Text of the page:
Thursday Jan 24 2013 - Lecture 6

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Computing and Information Science
CIS 3700
Yang Xiang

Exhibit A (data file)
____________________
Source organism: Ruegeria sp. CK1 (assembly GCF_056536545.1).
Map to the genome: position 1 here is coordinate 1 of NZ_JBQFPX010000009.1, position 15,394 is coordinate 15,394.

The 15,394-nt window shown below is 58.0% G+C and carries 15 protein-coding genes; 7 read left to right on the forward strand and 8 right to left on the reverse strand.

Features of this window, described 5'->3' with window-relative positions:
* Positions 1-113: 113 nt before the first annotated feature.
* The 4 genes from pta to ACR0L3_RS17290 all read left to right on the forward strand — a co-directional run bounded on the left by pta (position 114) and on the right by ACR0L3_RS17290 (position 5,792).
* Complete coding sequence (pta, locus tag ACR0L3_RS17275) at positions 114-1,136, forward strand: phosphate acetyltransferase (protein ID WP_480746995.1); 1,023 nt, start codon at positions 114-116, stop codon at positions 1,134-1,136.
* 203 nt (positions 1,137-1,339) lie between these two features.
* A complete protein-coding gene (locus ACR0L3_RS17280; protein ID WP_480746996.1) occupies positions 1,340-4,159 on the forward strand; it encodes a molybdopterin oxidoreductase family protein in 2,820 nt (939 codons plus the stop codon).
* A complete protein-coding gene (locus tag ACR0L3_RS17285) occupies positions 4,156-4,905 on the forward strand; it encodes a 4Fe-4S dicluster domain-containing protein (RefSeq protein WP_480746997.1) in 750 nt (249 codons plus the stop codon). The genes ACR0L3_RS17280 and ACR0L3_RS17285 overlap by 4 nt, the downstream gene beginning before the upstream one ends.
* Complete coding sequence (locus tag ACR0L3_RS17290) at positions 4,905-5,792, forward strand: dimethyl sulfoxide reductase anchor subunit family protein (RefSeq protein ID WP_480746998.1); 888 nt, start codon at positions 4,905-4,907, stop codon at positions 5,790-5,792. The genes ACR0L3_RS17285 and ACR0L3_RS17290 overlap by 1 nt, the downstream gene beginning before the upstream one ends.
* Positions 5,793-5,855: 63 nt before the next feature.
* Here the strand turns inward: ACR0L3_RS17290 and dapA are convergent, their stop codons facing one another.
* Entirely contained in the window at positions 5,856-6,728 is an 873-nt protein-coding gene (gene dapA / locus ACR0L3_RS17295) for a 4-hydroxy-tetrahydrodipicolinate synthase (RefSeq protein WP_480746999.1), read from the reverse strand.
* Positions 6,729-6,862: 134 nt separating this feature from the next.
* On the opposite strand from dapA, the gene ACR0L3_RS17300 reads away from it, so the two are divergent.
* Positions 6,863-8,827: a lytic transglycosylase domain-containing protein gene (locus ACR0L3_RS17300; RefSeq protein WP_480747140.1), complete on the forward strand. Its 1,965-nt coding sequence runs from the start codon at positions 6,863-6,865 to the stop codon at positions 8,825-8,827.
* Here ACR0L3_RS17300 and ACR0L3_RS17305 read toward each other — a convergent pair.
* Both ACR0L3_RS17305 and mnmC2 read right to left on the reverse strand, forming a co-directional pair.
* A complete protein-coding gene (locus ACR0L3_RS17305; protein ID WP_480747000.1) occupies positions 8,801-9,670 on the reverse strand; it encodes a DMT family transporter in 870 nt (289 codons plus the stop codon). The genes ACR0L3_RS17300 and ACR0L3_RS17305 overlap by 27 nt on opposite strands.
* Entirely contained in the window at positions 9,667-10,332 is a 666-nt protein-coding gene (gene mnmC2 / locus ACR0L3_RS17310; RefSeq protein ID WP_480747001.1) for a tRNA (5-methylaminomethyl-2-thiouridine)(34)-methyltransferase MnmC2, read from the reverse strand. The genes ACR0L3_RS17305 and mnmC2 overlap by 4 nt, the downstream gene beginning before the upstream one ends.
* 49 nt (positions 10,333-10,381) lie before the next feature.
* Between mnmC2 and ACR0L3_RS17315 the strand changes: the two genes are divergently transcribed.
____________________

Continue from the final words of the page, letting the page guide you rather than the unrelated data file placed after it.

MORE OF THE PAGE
Thursday, January 24 2013 CIS 3700 Lecture 6 Review  Described the algorithm for the data structure used in tree search  Moving on to uninformed search strategies When Does the Agent Test for a Goal State  Test-Before-Expansion ◦ Generates all children k and adds it into the fringe ◦ All children are generated before the goal is tested for ◦ Generate all children and then test for the goal state  Test-At-Expansion ◦ Generates only children that do not match the goal state up until the goal state is found ◦ Not all children are generated and added to the fringe ◦ Test for the goal state as the children are generated  Test-at-expansion is slightly better for time, but the difference is insignificant because if the goal state is the final state, there is NO difference between the two methods ◦ Most AI text books will use TBE ◦ For consistency, we will use TBE, not TAE  Usage of phrases relative to tree nodes ◦ Visit ▪ Perform goal test ▪ Expand the node if the goal test was unsuccessful ▪ Verb: visit ◦ Expansion ▪ Generate its children based on the successor function ▪ Verb: expand ◦ Generation ▪ Generation is NOT visitting ▪ Generation is creating a node without visitting it Measure Problem Solving Performance  Completeness: A search algorithm is complete if it guarantees to find a solution if one exists ◦ A tree that cannot have any more leaves added to the fringe is a fully expanded search tree ◦ Some fully expanded search trees are finite, others are infinite ◦ If you fully expand the search tree and somewhere in that tree there is a goal node, then the solution is considered to be existant ◦ If you fully expand the search tree and the goal node is not in the tree, then no solution exists ◦ An agent must be able to find the solution if it exists in order to be complete  Optimality: A search algorithm is optimal if it guarantees to find the optimal solution ◦ An optimal solution has the lowest path cost among all solutions ◦ Implies the agent is complete because an agent must be able to identify all the solutions in order to select the best one  Time Complexity: Time taken to find a solution ◦ Measured by max # of nodes generated ◦ In order to measure the time complexity of the search algorithm we analyze how many nodes you generate, doesn't matter how long the computation time is per node ▪ Doesn't matter if it varies to generate each individual node ◦ A numerical value  Space Complexity: Memory needed to perform search ◦ Measured by max number of nodes stored ▪ There are times when you don't have to store the entire search tree, and there are situations when you do have to store the entire search tree ◦ A numerical value  Efficiency of solution vs. Efficiency of search ◦ Completeness and optimality have to do with the quality of the search algorithm ◦ Time complexity and space complexity have to do with the efficiency of the search algorithm ◦ Time complexity discusses the efficiency of virtually solving the problem (How quickly can the agent think?) ◦ Optimality discusses the efficiency of physically solving the problem (How quickly can the agent act?) Measure Size of Problem  Why do we measure the size of a problem?  Size of a search problem can be measured by the folowing parameters of the fully expanded search tree.  Example of measuring the size of the problem:  Branching factor: b ◦ Max number of succ
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